NEW YORK CITY, NY. -- Guy Stanley Philoche is an artist from New York City who's been painting in the city for 20 years.
“Abstract to more modern contemporary to mixed media with neon lights,” Philoche said.
Picked up by a major gallery, he’s now a well-established painter struggling to meet the demand of buyers.
“I just basically kept my blinders on – ya know like a race horse – kept my eyes on the prize and worked hard.”
However, it hasn’t always been that way. Piloche knows very well what it’s like to be a struggling artist. So, when the pandemic hit, his heart hurt for his peers.
“My friends who weren’t as well known in the art world, ya know, haven’t had their big break yet, they were the ones who were calling me panicking,” Philoche said.
Only a couple weeks into the nationwide shut down, Philoche felt called to do something big.
“That voice just didn’t go away. It was like ‘dude, you need to step up, your community is hurting, he’s one of many.' And that’s when I went on Instagram.”
“To all my artist friends right now, I’m looking to buy as much artwork as possible," Philoche said in a video on Instagram. "I just want to do my small part.”
About $65,000 later, he’s still buying art.
“And that’s when I opened pandora’s box and it just went ‘pshhhhhe,’” Philoche said with a chuckle.
The Philoche Collection covers the walls of his apartment from top to bottom.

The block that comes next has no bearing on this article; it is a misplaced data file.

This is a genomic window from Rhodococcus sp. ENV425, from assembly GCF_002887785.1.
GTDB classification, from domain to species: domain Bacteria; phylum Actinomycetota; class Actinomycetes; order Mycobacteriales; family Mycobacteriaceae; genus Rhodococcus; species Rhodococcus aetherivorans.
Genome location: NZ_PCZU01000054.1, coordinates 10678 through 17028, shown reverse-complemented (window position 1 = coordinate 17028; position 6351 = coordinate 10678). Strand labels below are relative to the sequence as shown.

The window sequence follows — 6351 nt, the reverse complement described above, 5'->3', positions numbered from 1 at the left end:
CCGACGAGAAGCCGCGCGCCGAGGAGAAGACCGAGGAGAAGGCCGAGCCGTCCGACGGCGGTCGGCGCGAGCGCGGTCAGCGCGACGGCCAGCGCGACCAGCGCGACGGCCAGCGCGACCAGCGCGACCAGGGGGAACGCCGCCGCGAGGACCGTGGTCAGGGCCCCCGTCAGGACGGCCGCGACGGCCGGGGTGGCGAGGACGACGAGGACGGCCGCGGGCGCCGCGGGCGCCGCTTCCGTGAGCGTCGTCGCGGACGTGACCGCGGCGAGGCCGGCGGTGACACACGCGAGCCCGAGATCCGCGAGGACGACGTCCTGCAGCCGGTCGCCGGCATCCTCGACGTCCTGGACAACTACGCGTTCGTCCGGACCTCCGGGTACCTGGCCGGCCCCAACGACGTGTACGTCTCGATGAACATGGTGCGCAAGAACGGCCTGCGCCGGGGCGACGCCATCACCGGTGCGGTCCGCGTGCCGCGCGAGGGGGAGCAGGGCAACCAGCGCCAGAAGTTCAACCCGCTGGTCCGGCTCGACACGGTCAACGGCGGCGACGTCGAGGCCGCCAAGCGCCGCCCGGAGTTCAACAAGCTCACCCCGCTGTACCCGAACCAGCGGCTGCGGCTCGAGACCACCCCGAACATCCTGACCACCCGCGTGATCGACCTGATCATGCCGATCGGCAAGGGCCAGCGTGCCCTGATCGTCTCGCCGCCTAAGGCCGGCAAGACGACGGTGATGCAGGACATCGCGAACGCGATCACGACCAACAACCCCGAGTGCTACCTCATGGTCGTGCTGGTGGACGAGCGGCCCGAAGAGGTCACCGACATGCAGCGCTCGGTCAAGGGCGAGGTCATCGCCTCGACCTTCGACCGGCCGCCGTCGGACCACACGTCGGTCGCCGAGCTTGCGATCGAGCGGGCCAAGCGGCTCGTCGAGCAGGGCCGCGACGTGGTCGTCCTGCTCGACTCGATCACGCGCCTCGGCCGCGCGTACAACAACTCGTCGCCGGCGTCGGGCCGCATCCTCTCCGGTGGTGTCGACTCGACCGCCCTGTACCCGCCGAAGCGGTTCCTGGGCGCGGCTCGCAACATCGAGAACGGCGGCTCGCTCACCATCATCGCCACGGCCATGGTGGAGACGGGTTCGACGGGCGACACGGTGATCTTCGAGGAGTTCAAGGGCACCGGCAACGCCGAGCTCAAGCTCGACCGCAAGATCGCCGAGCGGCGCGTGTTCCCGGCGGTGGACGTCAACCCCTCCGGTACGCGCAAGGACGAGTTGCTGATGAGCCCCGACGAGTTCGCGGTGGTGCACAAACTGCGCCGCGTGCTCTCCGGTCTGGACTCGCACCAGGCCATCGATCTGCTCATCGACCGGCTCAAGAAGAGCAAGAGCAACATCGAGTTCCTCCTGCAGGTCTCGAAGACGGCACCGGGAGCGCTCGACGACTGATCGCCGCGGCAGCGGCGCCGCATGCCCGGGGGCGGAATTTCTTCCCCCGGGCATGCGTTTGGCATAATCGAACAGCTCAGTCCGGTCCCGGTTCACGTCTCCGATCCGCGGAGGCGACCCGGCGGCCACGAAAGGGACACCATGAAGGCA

“No matter what goes on in the world, I know when I come here, I forget about all the stuff.”
Nearly 150 art pieces later, he’s still buying more. Philoche says he’s blessed he’s in a place where he can support so many fellow artists, but for him, it’s less about the money and more about the human connection.
“Oh my God," Philoche said as he opened a package. "This is really, really cool. She did a little self-portrait of me.”
Philoche says he wants to give artists confidence again.
“We were in such a dark place for such a long time and I think people stopped dreaming,” Philoche said.
Just down the hallway, he bought a contemporary abstract painting from his neighbor, Shigeno Ichiwia.
“To support other artists in this COVID-19 situation, it’s not easy to do," Ichiwia said. "I really like that and it’s really something.”
For Philoche, cultivating those relationships and opening the door for other artists is what motivates him to keep buying more.
“Once this is all over, just imagine all the amazing talent that’s going to burst out,” Philoche said.